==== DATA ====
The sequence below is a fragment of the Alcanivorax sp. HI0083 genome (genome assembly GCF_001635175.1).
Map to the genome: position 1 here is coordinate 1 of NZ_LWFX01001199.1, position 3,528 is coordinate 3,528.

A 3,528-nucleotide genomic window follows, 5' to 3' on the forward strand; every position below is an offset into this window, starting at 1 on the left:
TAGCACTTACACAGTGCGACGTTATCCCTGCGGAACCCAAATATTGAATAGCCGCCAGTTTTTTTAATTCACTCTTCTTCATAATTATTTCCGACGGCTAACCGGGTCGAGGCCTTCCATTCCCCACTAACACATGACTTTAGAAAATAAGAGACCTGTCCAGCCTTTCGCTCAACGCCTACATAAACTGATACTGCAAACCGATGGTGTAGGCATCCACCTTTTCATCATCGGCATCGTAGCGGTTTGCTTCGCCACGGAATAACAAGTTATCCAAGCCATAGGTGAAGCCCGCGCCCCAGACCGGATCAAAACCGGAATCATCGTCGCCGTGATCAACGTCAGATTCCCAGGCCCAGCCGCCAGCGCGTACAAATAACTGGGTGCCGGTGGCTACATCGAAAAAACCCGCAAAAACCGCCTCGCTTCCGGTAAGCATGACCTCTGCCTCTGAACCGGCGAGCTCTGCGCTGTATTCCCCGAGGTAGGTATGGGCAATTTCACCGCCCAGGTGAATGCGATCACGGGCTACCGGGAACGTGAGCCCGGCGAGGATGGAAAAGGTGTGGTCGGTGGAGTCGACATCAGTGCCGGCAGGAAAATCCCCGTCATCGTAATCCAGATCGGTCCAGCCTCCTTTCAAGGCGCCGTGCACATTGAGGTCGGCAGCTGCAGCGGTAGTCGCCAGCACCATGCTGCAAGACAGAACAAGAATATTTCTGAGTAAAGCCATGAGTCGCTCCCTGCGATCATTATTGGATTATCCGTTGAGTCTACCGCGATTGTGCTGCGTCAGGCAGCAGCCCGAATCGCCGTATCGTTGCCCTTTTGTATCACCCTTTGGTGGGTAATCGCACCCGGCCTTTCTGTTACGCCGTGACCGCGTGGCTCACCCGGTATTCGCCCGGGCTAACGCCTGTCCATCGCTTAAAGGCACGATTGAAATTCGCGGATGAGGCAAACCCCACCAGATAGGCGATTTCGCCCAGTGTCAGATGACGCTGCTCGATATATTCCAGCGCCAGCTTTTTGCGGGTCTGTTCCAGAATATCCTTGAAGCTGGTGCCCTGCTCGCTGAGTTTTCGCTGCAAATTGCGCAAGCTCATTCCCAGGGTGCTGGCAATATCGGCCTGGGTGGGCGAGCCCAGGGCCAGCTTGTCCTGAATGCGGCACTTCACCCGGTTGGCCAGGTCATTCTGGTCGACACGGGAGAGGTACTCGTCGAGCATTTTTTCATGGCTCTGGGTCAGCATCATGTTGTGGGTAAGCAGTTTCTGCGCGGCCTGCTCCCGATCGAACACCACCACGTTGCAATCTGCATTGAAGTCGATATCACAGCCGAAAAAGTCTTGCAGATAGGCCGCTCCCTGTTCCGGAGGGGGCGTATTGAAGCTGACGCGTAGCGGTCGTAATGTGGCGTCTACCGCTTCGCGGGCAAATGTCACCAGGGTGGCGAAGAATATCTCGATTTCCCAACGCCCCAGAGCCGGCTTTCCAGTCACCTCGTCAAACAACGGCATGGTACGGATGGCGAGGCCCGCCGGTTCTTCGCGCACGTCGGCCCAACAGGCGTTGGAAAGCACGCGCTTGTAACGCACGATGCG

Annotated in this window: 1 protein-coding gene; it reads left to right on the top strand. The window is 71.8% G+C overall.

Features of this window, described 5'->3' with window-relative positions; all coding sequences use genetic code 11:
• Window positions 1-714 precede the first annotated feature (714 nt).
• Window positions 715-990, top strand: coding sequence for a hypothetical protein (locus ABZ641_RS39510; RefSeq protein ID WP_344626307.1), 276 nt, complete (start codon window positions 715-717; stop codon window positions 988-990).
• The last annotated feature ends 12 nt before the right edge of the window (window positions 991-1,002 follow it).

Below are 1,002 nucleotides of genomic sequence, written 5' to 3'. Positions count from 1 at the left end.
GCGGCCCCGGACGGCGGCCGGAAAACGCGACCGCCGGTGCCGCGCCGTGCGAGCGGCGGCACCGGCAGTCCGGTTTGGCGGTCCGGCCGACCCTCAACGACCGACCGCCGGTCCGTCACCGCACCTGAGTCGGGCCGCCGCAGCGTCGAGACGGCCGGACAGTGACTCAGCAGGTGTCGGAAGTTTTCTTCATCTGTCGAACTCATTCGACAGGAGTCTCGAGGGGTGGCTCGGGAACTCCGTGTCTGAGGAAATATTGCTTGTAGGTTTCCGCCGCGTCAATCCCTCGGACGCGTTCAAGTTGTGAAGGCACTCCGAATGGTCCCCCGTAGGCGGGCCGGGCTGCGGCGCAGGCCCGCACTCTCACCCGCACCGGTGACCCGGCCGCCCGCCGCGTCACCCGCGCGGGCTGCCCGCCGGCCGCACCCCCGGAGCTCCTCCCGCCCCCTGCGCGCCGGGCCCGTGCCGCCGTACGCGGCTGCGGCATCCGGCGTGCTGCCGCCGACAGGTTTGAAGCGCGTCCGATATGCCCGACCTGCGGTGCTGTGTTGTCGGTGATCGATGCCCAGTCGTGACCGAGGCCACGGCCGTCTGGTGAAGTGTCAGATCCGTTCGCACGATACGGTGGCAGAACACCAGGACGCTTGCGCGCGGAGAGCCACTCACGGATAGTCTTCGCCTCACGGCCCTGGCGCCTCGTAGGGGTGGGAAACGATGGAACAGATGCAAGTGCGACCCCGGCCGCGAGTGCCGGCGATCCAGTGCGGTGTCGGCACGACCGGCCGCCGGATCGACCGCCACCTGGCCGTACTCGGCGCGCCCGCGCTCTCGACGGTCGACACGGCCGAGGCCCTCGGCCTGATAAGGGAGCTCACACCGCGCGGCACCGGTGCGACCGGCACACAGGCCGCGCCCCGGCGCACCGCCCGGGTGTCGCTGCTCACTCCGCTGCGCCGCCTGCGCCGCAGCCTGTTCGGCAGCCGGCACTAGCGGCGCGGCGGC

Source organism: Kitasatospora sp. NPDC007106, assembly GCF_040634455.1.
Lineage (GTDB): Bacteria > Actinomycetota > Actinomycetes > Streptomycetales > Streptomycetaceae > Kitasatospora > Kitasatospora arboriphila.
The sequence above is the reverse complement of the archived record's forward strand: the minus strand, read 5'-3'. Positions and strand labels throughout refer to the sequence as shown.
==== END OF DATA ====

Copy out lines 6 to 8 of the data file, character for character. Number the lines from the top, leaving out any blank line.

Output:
Features of this window, described 5'->3' with window-relative positions; all coding sequences use genetic code 11:
• Window positions 1-714 precede the first annotated feature (714 nt).
• Window positions 715-990, top strand: coding sequence for a hypothetical protein (locus ABZ641_RS39510; RefSeq protein ID WP_344626307.1), 276 nt, complete (start codon window positions 715-717; stop codon window positions 988-990).